OK, now for the more serious discussion of today.
I’m a big history buff. I didn’t know that growing up, as my mom and younger brother made me feel inadequate in this area. (You live with a younger brother who fights Civil War battles in his sleep!) But I am. I realized that the first time I met someone who said, “Oh, were there *two* Presidents named Roosevelt?” In all innocence, she asked that. Coulda knocked me over with a teddy bear.
So I find history often fascinating. And to my mind some of the most interesting stuff is the “what ifs”.
What if Lee Harvey Oswald had missed? (And, by the way, why didn’t he? That’s some shot! I think Atticus Finch would have had trouble making that shot.) What if Martin Luther King, Jr., or Bobby Kennedy had survived? What if Reagan hadn’t?<shudder> Those are obvious. There are others. What if Robert E. Lee had fought on the side of the North? He nearly did. What if he’d lived for some time after the Civil War was over? He was not a big fan of slavery or of secession.
Wars and assassinations are easy what ifs. What if Robert Bork had been affirmed to the Supreme Court?<shudder> And so on.
There’s a whole genre of literature about this, actually, called Alternate History. Most of it I totally hate, as too often it seems the authors don’t know much about the history they’re writing about. (This strikes me as a strange genre to write in if you’re not a history buff!) But there is one author I generally do like. Harry Turtledove. (One of the odd things about this genre is that it’s shelved as science fiction. The best stuff involved no true science fiction at all.) The first Harry Turtledove book I read was Guns of the South. In this book, the what if is, what if somehow the South had gained better weapons, and the capacity to make them, than the North had? It’s well thought out and well written, and a pretty decent education on why the South lost in the end. (And who Robert E. Lee *really* was, rather than the inaccurate popular culture version.)
Another of his that I liked OK (I’m having more trouble with his style; his ideas are first rate, though) is Days of Infamy. (Which I just discovered has a sequel. The bookstore awaits my getting better!) The question here is, what if the elite tacticians in Japan had followed the bombing of Pearl Harbor with an invasion?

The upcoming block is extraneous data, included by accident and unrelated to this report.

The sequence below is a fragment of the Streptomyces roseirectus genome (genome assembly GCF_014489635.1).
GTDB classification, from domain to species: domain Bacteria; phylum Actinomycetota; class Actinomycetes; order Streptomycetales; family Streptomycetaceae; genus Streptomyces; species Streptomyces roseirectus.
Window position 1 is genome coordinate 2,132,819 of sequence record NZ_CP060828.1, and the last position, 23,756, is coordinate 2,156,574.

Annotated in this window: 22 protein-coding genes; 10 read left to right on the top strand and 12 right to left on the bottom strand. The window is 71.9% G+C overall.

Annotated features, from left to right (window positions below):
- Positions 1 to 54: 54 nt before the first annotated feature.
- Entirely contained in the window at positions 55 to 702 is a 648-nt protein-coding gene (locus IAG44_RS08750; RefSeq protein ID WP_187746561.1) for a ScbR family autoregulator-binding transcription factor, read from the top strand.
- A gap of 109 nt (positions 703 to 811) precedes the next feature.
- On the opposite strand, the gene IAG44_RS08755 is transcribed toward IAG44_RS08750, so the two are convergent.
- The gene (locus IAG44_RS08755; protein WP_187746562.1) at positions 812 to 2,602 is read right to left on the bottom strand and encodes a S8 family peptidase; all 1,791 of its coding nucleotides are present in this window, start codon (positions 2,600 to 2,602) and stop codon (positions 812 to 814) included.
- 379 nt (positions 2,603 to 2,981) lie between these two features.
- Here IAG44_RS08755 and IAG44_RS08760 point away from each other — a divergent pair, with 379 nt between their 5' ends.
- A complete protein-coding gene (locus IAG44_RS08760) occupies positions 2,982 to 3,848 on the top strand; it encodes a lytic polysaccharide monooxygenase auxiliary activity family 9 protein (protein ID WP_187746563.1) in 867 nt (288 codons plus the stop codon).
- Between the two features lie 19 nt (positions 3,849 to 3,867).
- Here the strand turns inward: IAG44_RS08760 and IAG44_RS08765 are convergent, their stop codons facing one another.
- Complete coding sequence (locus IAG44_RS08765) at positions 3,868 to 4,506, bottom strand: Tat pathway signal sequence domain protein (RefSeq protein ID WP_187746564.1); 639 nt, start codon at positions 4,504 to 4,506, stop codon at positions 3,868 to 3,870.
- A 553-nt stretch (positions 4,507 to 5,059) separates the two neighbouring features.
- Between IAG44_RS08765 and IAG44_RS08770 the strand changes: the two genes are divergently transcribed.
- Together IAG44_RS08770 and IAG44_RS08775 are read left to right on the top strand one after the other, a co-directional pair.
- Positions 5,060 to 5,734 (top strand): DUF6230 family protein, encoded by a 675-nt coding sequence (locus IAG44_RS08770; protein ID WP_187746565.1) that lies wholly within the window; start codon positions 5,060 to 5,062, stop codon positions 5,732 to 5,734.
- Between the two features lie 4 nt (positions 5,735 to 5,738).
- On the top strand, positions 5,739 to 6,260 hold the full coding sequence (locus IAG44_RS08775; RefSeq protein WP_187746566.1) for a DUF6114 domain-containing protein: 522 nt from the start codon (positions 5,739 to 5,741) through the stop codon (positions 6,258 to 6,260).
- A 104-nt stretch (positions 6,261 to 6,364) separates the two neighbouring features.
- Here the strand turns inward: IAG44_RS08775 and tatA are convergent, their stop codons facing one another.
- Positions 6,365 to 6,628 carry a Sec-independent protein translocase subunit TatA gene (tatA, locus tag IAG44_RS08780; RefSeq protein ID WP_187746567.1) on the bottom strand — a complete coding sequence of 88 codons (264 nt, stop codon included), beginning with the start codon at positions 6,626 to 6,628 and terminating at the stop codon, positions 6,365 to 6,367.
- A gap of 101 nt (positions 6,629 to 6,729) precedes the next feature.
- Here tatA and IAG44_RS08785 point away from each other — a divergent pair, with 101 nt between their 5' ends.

Because really, why didn’t they? There are a lot of questions here I never thought to ask. The bombing is before my time, so it was always just a historical fact to me. But why *did* the Japanese attack us in the first place? Seems a rather stupid thing to do, really. America was still being firmly non-interventional, even though FDR was *trying* to talk the country into the war in Europe. Attacking us gave FDR all the help he needed to get the country behind the war.
Part of the answer is that we had cut off oil shipments to Japan. And they didn’t have an alternate supplier. Plus, their economy and, more importantly, their war machine required oil. But they’d have been smarter, I’d think, to have attacked somewhere closer to home that actually had oil. But the Japanese military doesn’t seem to have had common sense as a salient characteristic.
And why, if what you want is your oil shipments back, would you *bomb* the country? Doesn’t seem like a smart negotiating tactic to me. In fact, it seems clearly foreseeably suicidal. What chance does a small nation without the resources to keep its economy going have going up against one of the biggest nations in the world?
Well, let’s remember that Japan had already spent the previous decade seriously annoying Russia, without Soviet response worth naming, and *invading* China successfully. I believe they were mistreating several other neighbors at the same time. That sort of thing could make a military pretty cocky, I guess. (Of course, it also strained their resources – a topic our current President could take a lesson from.)
But did they really think they could just bomb our military, run away, and we’d just sit there, saying “You’re being mean to me!”? I guess they did. Cause they didn’t do the one thing that would have made some sense. They didn’t divert any of their military to invading Hawaii when it was lying there helpless.
And that’s what Days of Infamy (and the sequel) are about. What if they had thought it through better? Cause launching an attack on Japan was hard enough when we had Hawaii as a base (after it was rebuilt). Doing it from California would have been much, much harder.
(One of my favorite bits of Days of Infamy is a point wherein a local surfer, who’s been using his surfboard to fish from, gets the bright idea to put a sail on the thing and invents windsurfing. My husband’s a windsurfer.<g> Another part I really, really liked was when a couple of surfers are surfing into the beach in the middle of the invasion, with the Japanese invaders and the beachside defenders shooting at each other. It’s a pretty funny bit, and would certainly make an interesting scene in a movie!)